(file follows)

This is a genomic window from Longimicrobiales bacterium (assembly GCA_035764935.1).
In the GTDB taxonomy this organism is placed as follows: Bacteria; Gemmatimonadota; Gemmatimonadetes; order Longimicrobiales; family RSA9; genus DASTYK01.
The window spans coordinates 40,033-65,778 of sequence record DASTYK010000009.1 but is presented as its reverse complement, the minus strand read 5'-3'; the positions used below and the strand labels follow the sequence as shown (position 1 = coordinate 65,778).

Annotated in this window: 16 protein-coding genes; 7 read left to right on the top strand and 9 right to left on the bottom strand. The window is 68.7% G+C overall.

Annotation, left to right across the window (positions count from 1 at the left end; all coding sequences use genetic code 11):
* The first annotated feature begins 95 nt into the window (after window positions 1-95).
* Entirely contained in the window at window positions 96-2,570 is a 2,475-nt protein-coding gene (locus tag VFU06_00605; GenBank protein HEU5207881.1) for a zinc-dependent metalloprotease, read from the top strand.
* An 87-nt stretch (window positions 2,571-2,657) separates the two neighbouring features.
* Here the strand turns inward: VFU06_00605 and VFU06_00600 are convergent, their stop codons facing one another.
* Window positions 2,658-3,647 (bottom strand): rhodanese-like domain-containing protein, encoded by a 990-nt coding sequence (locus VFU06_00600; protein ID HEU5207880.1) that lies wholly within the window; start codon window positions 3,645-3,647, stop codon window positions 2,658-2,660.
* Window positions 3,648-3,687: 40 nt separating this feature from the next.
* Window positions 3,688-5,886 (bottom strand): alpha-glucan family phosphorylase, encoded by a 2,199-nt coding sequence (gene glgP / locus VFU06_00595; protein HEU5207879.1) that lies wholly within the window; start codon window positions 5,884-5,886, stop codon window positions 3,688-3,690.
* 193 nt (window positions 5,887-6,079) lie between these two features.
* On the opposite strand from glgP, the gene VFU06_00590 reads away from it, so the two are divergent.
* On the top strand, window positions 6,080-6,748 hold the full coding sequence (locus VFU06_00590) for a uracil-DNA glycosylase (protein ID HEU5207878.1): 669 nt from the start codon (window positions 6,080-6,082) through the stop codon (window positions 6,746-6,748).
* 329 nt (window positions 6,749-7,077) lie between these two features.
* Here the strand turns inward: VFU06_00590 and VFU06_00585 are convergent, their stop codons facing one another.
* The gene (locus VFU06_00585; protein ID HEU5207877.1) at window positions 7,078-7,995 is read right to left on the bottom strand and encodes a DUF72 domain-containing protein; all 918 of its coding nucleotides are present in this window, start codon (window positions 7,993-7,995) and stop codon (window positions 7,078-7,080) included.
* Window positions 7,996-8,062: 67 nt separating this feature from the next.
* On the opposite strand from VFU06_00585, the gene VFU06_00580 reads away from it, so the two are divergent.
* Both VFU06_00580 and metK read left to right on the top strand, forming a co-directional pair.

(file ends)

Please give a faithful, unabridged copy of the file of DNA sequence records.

This is a genomic window from Longimicrobiales bacterium (assembly GCA_035764935.1).
In the GTDB taxonomy this organism is placed as follows: Bacteria; Gemmatimonadota; Gemmatimonadetes; order Longimicrobiales; family RSA9; genus DASTYK01.
The window spans coordinates 40,033-65,778 of sequence record DASTYK010000009.1 but is presented as its reverse complement, the minus strand read 5'-3'; the positions used below and the strand labels follow the sequence as shown (position 1 = coordinate 65,778).

Annotated in this window: 16 protein-coding genes; 7 read left to right on the top strand and 9 right to left on the bottom strand. The window is 68.7% G+C overall.

Annotation, left to right across the window (positions count from 1 at the left end; all coding sequences use genetic code 11):
* The first annotated feature begins 95 nt into the window (after window positions 1-95).
* Entirely contained in the window at window positions 96-2,570 is a 2,475-nt protein-coding gene (locus tag VFU06_00605; GenBank protein HEU5207881.1) for a zinc-dependent metalloprotease, read from the top strand.
* An 87-nt stretch (window positions 2,571-2,657) separates the two neighbouring features.
* Here the strand turns inward: VFU06_00605 and VFU06_00600 are convergent, their stop codons facing one another.
* Window positions 2,658-3,647 (bottom strand): rhodanese-like domain-containing protein, encoded by a 990-nt coding sequence (locus VFU06_00600; protein ID HEU5207880.1) that lies wholly within the window; start codon window positions 3,645-3,647, stop codon window positions 2,658-2,660.
* Window positions 3,648-3,687: 40 nt separating this feature from the next.
* Window positions 3,688-5,886 (bottom strand): alpha-glucan family phosphorylase, encoded by a 2,199-nt coding sequence (gene glgP / locus VFU06_00595; protein HEU5207879.1) that lies wholly within the window; start codon window positions 5,884-5,886, stop codon window positions 3,688-3,690.
* 193 nt (window positions 5,887-6,079) lie between these two features.
* On the opposite strand from glgP, the gene VFU06_00590 reads away from it, so the two are divergent.
* On the top strand, window positions 6,080-6,748 hold the full coding sequence (locus VFU06_00590) for a uracil-DNA glycosylase (protein ID HEU5207878.1): 669 nt from the start codon (window positions 6,080-6,082) through the stop codon (window positions 6,746-6,748).
* 329 nt (window positions 6,749-7,077) lie between these two features.
* Here the strand turns inward: VFU06_00590 and VFU06_00585 are convergent, their stop codons facing one another.
* The gene (locus VFU06_00585; protein ID HEU5207877.1) at window positions 7,078-7,995 is read right to left on the bottom strand and encodes a DUF72 domain-containing protein; all 918 of its coding nucleotides are present in this window, start codon (window positions 7,993-7,995) and stop codon (window positions 7,078-7,080) included.
* Window positions 7,996-8,062: 67 nt separating this feature from the next.
* On the opposite strand from VFU06_00585, the gene VFU06_00580 reads away from it, so the two are divergent.
* Both VFU06_00580 and metK read left to right on the top strand, forming a co-directional pair.